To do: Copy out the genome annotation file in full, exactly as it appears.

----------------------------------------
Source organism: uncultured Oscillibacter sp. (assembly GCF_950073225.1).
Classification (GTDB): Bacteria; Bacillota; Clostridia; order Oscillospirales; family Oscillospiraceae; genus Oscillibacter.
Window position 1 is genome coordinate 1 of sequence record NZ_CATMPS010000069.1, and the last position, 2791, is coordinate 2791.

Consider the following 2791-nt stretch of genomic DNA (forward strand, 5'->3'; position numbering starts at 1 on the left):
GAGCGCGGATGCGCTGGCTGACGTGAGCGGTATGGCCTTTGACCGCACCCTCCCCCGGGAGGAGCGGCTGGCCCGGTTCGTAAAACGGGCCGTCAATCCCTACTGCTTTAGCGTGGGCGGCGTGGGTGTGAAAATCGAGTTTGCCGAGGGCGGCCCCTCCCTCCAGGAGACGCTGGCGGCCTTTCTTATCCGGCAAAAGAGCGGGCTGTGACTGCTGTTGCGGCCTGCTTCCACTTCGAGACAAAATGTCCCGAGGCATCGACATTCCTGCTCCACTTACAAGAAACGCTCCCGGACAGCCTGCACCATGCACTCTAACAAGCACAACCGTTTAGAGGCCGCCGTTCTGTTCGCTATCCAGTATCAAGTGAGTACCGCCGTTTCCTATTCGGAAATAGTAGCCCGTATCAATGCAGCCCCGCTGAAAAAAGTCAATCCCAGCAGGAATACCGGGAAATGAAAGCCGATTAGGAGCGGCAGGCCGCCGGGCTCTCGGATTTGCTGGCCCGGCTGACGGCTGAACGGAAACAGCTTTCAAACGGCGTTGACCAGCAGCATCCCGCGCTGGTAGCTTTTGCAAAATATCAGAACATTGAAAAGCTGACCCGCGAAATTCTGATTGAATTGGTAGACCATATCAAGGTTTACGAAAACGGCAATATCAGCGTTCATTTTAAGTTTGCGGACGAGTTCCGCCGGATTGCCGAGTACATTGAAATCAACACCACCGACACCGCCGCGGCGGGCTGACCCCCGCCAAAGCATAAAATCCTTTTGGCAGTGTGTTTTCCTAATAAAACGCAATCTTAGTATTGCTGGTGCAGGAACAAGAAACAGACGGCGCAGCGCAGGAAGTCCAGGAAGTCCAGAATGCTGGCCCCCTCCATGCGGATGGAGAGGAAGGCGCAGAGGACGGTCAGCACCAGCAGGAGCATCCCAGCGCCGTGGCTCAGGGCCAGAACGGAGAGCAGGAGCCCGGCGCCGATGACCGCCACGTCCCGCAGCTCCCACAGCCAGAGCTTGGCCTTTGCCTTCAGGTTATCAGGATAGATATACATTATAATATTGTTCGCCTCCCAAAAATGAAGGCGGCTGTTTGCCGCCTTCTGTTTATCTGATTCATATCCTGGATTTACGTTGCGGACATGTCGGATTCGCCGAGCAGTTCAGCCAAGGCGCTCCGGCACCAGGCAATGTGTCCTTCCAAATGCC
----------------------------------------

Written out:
Source organism: uncultured Oscillibacter sp. (assembly GCF_950073225.1).
Classification (GTDB): Bacteria; Bacillota; Clostridia; order Oscillospirales; family Oscillospiraceae; genus Oscillibacter.
Window position 1 is genome coordinate 1 of sequence record NZ_CATMPS010000069.1, and the last position, 2791, is coordinate 2791.

Consider the following 2791-nt stretch of genomic DNA (forward strand, 5'->3'; position numbering starts at 1 on the left):
GAGCGCGGATGCGCTGGCTGACGTGAGCGGTATGGCCTTTGACCGCACCCTCCCCCGGGAGGAGCGGCTGGCCCGGTTCGTAAAACGGGCCGTCAATCCCTACTGCTTTAGCGTGGGCGGCGTGGGTGTGAAAATCGAGTTTGCCGAGGGCGGCCCCTCCCTCCAGGAGACGCTGGCGGCCTTTCTTATCCGGCAAAAGAGCGGGCTGTGACTGCTGTTGCGGCCTGCTTCCACTTCGAGACAAAATGTCCCGAGGCATCGACATTCCTGCTCCACTTACAAGAAACGCTCCCGGACAGCCTGCACCATGCACTCTAACAAGCACAACCGTTTAGAGGCCGCCGTTCTGTTCGCTATCCAGTATCAAGTGAGTACCGCCGTTTCCTATTCGGAAATAGTAGCCCGTATCAATGCAGCCCCGCTGAAAAAAGTCAATCCCAGCAGGAATACCGGGAAATGAAAGCCGATTAGGAGCGGCAGGCCGCCGGGCTCTCGGATTTGCTGGCCCGGCTGACGGCTGAACGGAAACAGCTTTCAAACGGCGTTGACCAGCAGCATCCCGCGCTGGTAGCTTTTGCAAAATATCAGAACATTGAAAAGCTGACCCGCGAAATTCTGATTGAATTGGTAGACCATATCAAGGTTTACGAAAACGGCAATATCAGCGTTCATTTTAAGTTTGCGGACGAGTTCCGCCGGATTGCCGAGTACATTGAAATCAACACCACCGACACCGCCGCGGCGGGCTGACCCCCGCCAAAGCATAAAATCCTTTTGGCAGTGTGTTTTCCTAATAAAACGCAATCTTAGTATTGCTGGTGCAGGAACAAGAAACAGACGGCGCAGCGCAGGAAGTCCAGGAAGTCCAGAATGCTGGCCCCCTCCATGCGGATGGAGAGGAAGGCGCAGAGGACGGTCAGCACCAGCAGGAGCATCCCAGCGCCGTGGCTCAGGGCCAGAACGGAGAGCAGGAGCCCGGCGCCGATGACCGCCACGTCCCGCAGCTCCCACAGCCAGAGCTTGGCCTTTGCCTTCAGGTTATCAGGATAGATATACATTATAATATTGTTCGCCTCCCAAAAATGAAGGCGGCTGTTTGCCGCCTTCTGTTTATCTGATTCATATCCTGGATTTACGTTGCGGACATGTCGGATTCGCCGAGCAGTTCAGCCAAGGCGCTCCGGCACCAGGCAATGTGTCCTTCCAAATGCC